Is Mac Miller Turning Into An Allman Brother?
Courtesy ID PR
Two years ago, a 19-year-old Mac Miller embarked on his first tour, which spanned the United States, with 27 shows stemming from the acclaim of his mixtape K.I.D.S. Two studio albums, a TV show and a record label later, Mac, now 21, is on the Space Migration Tour, as his fans immerse themselves in his newest LP, Watching Movies With the Sound Off. The new album showcases his evolution from an adolescent who capered in tracks such as "Donald Trump" to a refined, more introspective state.
A couple of weeks ago, Miller took the stage at New York's Hammerstein Ballroom and set the virtual world ablaze with hashtags and hysterics that had to be crammed into 140 characters. Word on the tweets is that Miller's new show--with live instrumentation from Odd Future--is a spectacular sight to see.
But what exactly is there to be known about Miller--and his producer alter ego Larry Fisherman? What sets him apart from his younger self?
OC Weekly (Nick Nuk'em): You've been on nationwide tours, what, four times now? What's one thing you make sure to do when getting to other places? Mac Miller: It's different every time. I'm starting to explore where I am now. I used to sit my ass on the bus and just hide.
What music are you bumping on the bus? [Odd Future's] Earl is here. So, [his new album] Doris and everyone else's music is on the bus.
Watching Movies With the Sound Off has sold 148,000 copies as of last week, but it sounds much different from your 2011 debut, Blue Slide Park. Did you make this album for your fans or for yourself in hopes that fans could understand you more? It's more for myself, whether the fans like it or not. Last time, we set out for a big first week in sales. This one is more laid back; I think it'll sell more than Blue Slide Park in the long run.
What's the next thing we can expect to pop for your label, REMember Music? It's still in its beginning stages. But my artist Hardo just did something with T.I.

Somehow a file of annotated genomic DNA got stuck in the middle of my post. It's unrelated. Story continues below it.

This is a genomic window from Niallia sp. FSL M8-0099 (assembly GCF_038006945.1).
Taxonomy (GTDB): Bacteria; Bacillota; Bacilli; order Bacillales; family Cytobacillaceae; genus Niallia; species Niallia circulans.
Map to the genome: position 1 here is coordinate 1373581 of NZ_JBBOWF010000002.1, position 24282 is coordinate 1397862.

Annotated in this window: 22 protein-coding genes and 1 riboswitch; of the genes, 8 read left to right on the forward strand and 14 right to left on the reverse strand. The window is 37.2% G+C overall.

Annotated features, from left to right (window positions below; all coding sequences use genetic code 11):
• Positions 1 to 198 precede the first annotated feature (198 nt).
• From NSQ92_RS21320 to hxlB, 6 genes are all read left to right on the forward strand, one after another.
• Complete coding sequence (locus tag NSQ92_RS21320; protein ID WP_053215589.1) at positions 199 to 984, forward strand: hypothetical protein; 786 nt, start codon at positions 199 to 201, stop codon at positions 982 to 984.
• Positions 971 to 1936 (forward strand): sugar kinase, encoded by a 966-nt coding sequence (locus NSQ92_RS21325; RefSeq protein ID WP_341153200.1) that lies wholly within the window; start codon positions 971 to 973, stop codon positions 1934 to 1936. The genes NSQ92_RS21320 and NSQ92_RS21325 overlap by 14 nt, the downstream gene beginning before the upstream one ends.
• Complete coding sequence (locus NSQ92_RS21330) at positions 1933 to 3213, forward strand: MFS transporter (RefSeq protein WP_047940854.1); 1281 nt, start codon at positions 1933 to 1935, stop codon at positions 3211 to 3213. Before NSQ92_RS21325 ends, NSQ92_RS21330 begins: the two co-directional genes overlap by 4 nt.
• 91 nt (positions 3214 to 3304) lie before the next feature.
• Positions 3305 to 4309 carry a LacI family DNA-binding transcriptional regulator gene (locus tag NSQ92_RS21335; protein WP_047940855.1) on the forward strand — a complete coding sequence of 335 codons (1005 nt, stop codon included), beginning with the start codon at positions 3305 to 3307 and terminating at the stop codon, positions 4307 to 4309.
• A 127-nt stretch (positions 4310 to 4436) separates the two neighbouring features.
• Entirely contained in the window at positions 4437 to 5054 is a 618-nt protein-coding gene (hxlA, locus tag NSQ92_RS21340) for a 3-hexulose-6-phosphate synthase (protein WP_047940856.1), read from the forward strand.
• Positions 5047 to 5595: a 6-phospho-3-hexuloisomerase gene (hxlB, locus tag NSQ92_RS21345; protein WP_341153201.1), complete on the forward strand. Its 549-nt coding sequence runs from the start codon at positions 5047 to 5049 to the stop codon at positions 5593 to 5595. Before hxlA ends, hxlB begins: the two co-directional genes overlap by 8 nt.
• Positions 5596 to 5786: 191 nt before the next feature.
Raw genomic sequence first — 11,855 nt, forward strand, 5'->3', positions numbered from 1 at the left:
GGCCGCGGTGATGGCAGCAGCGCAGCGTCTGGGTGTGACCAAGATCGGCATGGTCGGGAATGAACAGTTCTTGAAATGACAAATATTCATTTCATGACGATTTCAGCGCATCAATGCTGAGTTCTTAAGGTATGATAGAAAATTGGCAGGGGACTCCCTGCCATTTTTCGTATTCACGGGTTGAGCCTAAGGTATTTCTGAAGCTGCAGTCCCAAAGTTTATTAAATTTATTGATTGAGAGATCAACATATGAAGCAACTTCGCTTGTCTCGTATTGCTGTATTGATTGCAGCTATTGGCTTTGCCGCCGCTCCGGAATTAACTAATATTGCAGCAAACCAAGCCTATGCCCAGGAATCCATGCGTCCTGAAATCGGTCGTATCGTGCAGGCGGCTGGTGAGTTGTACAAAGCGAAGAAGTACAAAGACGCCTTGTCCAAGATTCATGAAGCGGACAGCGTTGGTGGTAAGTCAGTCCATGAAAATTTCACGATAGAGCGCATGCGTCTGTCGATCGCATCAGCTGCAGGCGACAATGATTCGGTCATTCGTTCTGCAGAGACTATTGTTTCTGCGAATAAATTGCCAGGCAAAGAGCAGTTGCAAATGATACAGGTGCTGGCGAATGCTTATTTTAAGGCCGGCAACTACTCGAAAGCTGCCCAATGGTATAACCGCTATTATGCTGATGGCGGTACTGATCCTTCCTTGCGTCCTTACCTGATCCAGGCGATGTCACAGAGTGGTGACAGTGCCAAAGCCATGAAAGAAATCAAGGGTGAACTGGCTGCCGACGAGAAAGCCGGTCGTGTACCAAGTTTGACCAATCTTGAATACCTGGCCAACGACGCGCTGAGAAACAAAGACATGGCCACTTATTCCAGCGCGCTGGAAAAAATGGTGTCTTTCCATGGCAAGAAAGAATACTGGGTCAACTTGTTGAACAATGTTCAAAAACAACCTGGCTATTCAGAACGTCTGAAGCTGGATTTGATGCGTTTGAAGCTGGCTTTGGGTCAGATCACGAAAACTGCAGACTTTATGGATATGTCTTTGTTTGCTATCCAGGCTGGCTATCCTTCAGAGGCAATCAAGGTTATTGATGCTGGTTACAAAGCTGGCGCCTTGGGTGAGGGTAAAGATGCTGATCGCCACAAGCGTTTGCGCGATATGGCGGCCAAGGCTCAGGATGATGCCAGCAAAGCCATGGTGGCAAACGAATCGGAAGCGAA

Over the past few months, your collaborations with young West Coast artists such as Odd Future have become way more frequent. Is that because of your move from Pittsburgh to here? I think it's more of us being the same age, other than Schoolboy Q's old ass. We all enjoy making music together.
Speaking of the LA rapper, how was it on the set of your video for "Gees"? Did Schoolboy try to bully you for your lunch money? Hell, no. . . . It was fun, though. Q came through with the chicken legs [from El Pollo Loco], and we decided to add it in there.
Everybody has been talking about your July 16 show at the Hammerstein. You took your shoes off, put on a headband and played guitar at your show in NY. Are you turning into an Allman Brother? [Laughs.] I don't even know what's happening. I guess I'm getting more comfortable doing what I want to do.
Can we expect some tunes from Larry Fisherman at the show? Oh, yeah. Always. There'll be a little bit of everything, which is why it's fun. I find the show to be cohesive as a whole performance.
The single "S.D.S. (Somebody Do Something)" captures who you are in a lot of ways. . . . So, has anyone done something yet? Oh, oh, oh. Ay, you got me! . . . Me! I'm out here doing something, man!
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